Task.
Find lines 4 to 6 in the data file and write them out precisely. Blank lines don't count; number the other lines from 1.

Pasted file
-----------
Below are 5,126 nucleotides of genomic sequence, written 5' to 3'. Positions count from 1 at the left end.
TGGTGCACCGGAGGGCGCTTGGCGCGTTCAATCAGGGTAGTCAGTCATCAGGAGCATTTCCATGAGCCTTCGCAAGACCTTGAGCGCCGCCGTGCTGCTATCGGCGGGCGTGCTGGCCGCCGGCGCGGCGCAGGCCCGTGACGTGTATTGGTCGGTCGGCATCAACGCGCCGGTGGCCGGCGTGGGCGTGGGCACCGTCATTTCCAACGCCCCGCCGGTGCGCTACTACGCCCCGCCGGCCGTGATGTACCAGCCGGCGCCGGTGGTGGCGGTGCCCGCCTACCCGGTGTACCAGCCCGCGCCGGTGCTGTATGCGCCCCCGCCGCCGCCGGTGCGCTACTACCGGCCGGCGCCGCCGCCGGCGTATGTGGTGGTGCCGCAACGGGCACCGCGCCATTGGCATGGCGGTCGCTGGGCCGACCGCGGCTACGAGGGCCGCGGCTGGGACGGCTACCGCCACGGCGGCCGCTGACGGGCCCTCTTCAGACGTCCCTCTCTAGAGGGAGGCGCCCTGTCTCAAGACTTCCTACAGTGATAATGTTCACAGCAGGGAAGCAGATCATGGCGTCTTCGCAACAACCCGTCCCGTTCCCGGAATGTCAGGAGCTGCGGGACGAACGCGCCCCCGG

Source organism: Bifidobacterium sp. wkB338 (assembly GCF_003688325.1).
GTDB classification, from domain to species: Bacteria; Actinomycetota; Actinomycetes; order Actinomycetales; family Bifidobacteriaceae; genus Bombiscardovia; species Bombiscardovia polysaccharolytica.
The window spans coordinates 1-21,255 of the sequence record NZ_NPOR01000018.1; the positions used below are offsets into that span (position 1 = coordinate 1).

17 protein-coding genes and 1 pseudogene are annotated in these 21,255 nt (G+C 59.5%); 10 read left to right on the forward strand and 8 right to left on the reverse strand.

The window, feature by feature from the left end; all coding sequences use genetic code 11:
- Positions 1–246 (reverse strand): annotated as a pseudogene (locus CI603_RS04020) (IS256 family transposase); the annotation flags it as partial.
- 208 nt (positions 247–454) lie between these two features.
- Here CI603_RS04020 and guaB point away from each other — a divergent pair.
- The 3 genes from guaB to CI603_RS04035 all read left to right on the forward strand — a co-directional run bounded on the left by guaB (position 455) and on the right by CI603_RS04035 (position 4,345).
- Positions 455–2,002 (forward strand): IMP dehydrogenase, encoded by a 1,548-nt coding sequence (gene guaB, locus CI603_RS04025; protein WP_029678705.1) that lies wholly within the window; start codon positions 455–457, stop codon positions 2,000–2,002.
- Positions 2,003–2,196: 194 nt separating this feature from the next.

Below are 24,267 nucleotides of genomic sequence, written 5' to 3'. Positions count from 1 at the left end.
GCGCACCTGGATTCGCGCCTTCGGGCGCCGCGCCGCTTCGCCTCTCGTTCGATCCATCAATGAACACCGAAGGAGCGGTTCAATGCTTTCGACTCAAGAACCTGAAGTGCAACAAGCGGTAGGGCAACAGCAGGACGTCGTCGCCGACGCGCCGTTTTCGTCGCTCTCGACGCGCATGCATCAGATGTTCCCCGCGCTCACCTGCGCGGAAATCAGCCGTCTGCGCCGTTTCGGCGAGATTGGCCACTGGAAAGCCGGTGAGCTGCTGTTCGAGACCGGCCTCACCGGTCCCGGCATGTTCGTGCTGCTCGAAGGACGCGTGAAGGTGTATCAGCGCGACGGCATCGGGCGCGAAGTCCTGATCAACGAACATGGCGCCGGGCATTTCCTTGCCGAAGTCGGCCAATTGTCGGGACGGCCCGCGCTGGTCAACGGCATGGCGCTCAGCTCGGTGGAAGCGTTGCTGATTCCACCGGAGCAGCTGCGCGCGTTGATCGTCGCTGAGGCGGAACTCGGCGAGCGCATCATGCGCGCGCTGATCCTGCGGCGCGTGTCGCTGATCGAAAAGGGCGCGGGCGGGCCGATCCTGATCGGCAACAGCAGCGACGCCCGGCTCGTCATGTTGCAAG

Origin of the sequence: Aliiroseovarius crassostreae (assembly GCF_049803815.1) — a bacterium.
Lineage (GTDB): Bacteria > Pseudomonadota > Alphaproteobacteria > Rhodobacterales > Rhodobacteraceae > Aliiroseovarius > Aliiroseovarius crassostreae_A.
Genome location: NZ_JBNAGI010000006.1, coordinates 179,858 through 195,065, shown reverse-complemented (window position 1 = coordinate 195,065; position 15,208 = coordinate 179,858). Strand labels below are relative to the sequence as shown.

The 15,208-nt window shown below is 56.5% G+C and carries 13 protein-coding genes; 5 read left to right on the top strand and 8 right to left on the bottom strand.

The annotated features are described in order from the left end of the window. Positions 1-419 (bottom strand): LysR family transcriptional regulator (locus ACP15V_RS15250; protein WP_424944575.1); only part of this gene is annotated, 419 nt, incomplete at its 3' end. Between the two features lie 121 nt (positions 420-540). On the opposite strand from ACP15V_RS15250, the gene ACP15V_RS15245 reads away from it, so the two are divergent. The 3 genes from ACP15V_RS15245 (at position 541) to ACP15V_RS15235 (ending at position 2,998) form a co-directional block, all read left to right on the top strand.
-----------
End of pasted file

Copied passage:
GTDB classification, from domain to species: Bacteria; Actinomycetota; Actinomycetes; order Actinomycetales; family Bifidobacteriaceae; genus Bombiscardovia; species Bombiscardovia polysaccharolytica.
The window spans coordinates 1-21,255 of the sequence record NZ_NPOR01000018.1; the positions used below are offsets into that span (position 1 = coordinate 1).

17 protein-coding genes and 1 pseudogene are annotated in these 21,255 nt (G+C 59.5%); 10 read left to right on the forward strand and 8 right to left on the reverse strand.